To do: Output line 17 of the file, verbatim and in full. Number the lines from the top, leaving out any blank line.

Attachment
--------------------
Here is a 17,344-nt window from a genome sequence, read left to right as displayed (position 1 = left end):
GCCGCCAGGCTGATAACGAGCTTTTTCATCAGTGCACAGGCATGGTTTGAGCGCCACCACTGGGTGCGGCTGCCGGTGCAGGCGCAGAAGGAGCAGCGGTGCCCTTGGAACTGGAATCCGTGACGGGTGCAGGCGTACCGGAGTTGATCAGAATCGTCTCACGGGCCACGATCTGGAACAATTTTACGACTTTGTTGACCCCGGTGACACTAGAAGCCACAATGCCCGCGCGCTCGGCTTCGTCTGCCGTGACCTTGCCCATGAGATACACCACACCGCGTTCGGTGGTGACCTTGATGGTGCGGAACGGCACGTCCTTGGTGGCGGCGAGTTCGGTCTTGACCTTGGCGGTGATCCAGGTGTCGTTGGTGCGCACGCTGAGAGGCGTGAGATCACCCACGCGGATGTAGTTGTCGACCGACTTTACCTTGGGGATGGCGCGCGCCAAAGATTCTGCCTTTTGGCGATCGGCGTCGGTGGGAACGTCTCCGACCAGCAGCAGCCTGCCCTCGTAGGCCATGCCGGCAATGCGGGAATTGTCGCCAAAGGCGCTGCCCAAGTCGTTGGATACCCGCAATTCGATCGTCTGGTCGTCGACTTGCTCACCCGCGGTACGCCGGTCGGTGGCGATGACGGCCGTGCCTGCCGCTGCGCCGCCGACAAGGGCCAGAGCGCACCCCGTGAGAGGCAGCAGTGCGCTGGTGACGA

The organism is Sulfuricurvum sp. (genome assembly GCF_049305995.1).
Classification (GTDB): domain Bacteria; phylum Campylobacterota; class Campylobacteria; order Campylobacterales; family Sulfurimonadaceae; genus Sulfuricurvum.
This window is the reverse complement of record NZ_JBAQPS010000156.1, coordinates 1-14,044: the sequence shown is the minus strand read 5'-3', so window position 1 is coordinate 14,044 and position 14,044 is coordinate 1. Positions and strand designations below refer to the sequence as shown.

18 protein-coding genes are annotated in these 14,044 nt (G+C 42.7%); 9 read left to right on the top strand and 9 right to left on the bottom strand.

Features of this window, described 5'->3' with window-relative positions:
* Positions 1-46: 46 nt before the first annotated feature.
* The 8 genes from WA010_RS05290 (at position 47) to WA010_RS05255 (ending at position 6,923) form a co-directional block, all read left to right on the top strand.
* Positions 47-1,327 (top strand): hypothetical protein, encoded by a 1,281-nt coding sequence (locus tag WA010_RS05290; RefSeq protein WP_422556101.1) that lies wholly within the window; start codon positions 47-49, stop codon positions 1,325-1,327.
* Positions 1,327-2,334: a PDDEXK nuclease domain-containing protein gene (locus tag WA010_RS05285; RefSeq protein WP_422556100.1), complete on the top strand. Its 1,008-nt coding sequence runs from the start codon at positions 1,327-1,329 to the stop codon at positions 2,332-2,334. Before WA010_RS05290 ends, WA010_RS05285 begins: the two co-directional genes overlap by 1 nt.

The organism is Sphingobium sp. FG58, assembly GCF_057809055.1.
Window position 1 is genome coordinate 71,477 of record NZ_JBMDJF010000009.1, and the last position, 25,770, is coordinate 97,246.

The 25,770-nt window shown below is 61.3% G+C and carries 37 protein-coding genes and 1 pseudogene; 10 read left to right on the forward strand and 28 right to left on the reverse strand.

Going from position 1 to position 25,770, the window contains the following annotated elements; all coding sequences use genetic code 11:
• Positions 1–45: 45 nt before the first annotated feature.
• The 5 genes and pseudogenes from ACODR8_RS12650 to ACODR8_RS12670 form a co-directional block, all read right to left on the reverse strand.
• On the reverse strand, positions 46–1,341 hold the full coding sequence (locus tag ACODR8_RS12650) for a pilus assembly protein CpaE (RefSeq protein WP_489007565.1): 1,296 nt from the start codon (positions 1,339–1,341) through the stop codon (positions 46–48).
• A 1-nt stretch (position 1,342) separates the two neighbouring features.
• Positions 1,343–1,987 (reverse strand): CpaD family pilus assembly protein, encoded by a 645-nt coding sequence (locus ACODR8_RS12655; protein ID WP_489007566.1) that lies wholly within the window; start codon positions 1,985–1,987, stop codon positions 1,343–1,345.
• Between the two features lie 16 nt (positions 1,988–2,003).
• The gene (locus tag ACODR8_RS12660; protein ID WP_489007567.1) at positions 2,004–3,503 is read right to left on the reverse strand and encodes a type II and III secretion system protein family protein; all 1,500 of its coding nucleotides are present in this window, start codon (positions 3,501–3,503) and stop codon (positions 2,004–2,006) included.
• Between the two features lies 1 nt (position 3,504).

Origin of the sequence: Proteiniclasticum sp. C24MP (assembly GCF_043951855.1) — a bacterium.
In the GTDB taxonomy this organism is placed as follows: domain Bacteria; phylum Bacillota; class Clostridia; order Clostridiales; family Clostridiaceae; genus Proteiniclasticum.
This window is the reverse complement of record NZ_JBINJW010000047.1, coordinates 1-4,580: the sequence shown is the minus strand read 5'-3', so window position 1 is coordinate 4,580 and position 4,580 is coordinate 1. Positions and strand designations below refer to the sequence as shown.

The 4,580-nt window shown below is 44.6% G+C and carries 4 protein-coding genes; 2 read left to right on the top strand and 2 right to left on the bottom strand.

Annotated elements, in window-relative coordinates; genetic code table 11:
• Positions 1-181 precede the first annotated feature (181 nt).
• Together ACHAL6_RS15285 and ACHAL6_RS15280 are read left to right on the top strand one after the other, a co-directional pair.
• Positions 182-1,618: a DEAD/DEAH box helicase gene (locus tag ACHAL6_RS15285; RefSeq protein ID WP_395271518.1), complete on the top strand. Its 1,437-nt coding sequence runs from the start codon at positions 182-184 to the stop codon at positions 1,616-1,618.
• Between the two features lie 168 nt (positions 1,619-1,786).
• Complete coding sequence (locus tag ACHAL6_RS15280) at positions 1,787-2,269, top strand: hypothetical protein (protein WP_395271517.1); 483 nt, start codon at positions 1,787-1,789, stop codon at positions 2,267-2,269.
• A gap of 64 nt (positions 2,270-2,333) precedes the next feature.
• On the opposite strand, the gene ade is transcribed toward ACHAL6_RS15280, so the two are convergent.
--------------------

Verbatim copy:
• The 5 genes and pseudogenes from ACODR8_RS12650 to ACODR8_RS12670 form a co-directional block, all read right to left on the reverse strand.